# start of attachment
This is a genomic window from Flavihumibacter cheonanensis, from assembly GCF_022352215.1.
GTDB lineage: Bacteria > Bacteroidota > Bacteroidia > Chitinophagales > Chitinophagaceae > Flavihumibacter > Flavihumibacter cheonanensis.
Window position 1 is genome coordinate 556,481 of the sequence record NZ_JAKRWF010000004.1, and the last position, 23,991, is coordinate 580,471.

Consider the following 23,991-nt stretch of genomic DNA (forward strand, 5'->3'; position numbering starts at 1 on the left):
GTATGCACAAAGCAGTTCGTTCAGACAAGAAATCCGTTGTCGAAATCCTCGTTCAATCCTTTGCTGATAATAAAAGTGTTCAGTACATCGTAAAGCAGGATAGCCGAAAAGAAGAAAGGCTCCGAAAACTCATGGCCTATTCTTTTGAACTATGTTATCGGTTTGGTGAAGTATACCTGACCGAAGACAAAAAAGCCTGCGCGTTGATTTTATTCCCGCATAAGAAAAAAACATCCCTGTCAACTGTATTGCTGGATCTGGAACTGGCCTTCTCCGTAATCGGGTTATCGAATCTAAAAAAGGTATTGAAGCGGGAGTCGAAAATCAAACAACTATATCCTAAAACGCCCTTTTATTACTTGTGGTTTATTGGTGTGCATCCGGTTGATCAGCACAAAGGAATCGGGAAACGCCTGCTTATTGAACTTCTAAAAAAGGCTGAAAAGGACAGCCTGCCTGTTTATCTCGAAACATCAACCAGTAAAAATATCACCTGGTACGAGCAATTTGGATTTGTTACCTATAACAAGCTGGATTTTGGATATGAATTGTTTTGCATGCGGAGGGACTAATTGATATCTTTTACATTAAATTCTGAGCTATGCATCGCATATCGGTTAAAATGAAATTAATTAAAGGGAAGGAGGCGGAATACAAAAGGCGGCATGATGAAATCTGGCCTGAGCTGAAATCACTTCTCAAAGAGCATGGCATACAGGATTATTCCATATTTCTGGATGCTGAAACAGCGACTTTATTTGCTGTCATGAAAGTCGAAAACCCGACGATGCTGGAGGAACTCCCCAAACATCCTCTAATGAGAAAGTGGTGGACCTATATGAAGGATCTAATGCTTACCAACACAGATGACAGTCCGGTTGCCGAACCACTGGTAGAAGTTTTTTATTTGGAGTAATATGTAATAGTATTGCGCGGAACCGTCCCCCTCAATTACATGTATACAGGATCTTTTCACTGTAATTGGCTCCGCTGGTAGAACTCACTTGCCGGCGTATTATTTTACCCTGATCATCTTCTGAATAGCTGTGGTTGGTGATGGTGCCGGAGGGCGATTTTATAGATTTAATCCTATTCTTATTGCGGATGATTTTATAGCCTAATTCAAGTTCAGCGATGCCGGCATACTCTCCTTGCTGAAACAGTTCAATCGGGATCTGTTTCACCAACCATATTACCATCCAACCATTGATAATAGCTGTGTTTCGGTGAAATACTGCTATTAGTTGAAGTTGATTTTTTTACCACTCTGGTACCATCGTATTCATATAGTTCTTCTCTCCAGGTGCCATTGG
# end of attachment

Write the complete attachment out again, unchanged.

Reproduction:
This is a genomic window from Flavihumibacter cheonanensis, from assembly GCF_022352215.1.
GTDB lineage: Bacteria > Bacteroidota > Bacteroidia > Chitinophagales > Chitinophagaceae > Flavihumibacter > Flavihumibacter cheonanensis.
Window position 1 is genome coordinate 556,481 of the sequence record NZ_JAKRWF010000004.1, and the last position, 23,991, is coordinate 580,471.

Consider the following 23,991-nt stretch of genomic DNA (forward strand, 5'->3'; position numbering starts at 1 on the left):
GTATGCACAAAGCAGTTCGTTCAGACAAGAAATCCGTTGTCGAAATCCTCGTTCAATCCTTTGCTGATAATAAAAGTGTTCAGTACATCGTAAAGCAGGATAGCCGAAAAGAAGAAAGGCTCCGAAAACTCATGGCCTATTCTTTTGAACTATGTTATCGGTTTGGTGAAGTATACCTGACCGAAGACAAAAAAGCCTGCGCGTTGATTTTATTCCCGCATAAGAAAAAAACATCCCTGTCAACTGTATTGCTGGATCTGGAACTGGCCTTCTCCGTAATCGGGTTATCGAATCTAAAAAAGGTATTGAAGCGGGAGTCGAAAATCAAACAACTATATCCTAAAACGCCCTTTTATTACTTGTGGTTTATTGGTGTGCATCCGGTTGATCAGCACAAAGGAATCGGGAAACGCCTGCTTATTGAACTTCTAAAAAAGGCTGAAAAGGACAGCCTGCCTGTTTATCTCGAAACATCAACCAGTAAAAATATCACCTGGTACGAGCAATTTGGATTTGTTACCTATAACAAGCTGGATTTTGGATATGAATTGTTTTGCATGCGGAGGGACTAATTGATATCTTTTACATTAAATTCTGAGCTATGCATCGCATATCGGTTAAAATGAAATTAATTAAAGGGAAGGAGGCGGAATACAAAAGGCGGCATGATGAAATCTGGCCTGAGCTGAAATCACTTCTCAAAGAGCATGGCATACAGGATTATTCCATATTTCTGGATGCTGAAACAGCGACTTTATTTGCTGTCATGAAAGTCGAAAACCCGACGATGCTGGAGGAACTCCCCAAACATCCTCTAATGAGAAAGTGGTGGACCTATATGAAGGATCTAATGCTTACCAACACAGATGACAGTCCGGTTGCCGAACCACTGGTAGAAGTTTTTTATTTGGAGTAATATGTAATAGTATTGCGCGGAACCGTCCCCCTCAATTACATGTATACAGGATCTTTTCACTGTAATTGGCTCCGCTGGTAGAACTCACTTGCCGGCGTATTATTTTACCCTGATCATCTTCTGAATAGCTGTGGTTGGTGATGGTGCCGGAGGGCGATTTTATAGATTTAATCCTATTCTTATTGCGGATGATTTTATAGCCTAATTCAAGTTCAGCGATGCCGGCATACTCTCCTTGCTGAAACAGTTCAATCGGGATCTGTTTCACCAACCATATTACCATCCAACCATTGATAATAGCTGTGTTTCGGTGAAATACTGCTATTAGTTGAAGTTGATTTTTTTACCACTCTGGTACCATCGTATTCATATAGTTCTTCTCTCCAGGTGCCATTGG